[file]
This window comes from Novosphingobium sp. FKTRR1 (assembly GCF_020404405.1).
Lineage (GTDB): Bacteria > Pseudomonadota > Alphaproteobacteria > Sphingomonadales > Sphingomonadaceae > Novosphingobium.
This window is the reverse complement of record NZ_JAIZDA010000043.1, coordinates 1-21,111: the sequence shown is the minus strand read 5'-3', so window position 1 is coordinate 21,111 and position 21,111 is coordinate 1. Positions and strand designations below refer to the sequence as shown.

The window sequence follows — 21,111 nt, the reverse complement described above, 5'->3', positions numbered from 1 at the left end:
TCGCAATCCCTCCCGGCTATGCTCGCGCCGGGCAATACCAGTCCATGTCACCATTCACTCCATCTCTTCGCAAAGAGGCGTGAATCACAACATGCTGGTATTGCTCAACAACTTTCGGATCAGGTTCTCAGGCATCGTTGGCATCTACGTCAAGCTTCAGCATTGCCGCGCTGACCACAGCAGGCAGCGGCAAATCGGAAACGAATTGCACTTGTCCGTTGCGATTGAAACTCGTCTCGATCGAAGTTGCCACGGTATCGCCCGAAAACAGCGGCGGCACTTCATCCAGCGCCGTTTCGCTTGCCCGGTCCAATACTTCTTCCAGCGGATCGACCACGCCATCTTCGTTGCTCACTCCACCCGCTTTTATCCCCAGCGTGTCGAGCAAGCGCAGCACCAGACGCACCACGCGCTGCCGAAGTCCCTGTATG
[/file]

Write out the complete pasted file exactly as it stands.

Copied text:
This window comes from Novosphingobium sp. FKTRR1 (assembly GCF_020404405.1).
Lineage (GTDB): Bacteria > Pseudomonadota > Alphaproteobacteria > Sphingomonadales > Sphingomonadaceae > Novosphingobium.
This window is the reverse complement of record NZ_JAIZDA010000043.1, coordinates 1-21,111: the sequence shown is the minus strand read 5'-3', so window position 1 is coordinate 21,111 and position 21,111 is coordinate 1. Positions and strand designations below refer to the sequence as shown.

The window sequence follows — 21,111 nt, the reverse complement described above, 5'->3', positions numbered from 1 at the left end:
TCGCAATCCCTCCCGGCTATGCTCGCGCCGGGCAATACCAGTCCATGTCACCATTCACTCCATCTCTTCGCAAAGAGGCGTGAATCACAACATGCTGGTATTGCTCAACAACTTTCGGATCAGGTTCTCAGGCATCGTTGGCATCTACGTCAAGCTTCAGCATTGCCGCGCTGACCACAGCAGGCAGCGGCAAATCGGAAACGAATTGCACTTGTCCGTTGCGATTGAAACTCGTCTCGATCGAAGTTGCCACGGTATCGCCCGAAAACAGCGGCGGCACTTCATCCAGCGCCGTTTCGCTTGCCCGGTCCAATACTTCTTCCAGCGGATCGACCACGCCATCTTCGTTGCTCACTCCACCCGCTTTTATCCCCAGCGTGTCGAGCAAGCGCAGCACCAGACGCACCACGCGCTGCCGAAGTCCCTGTATG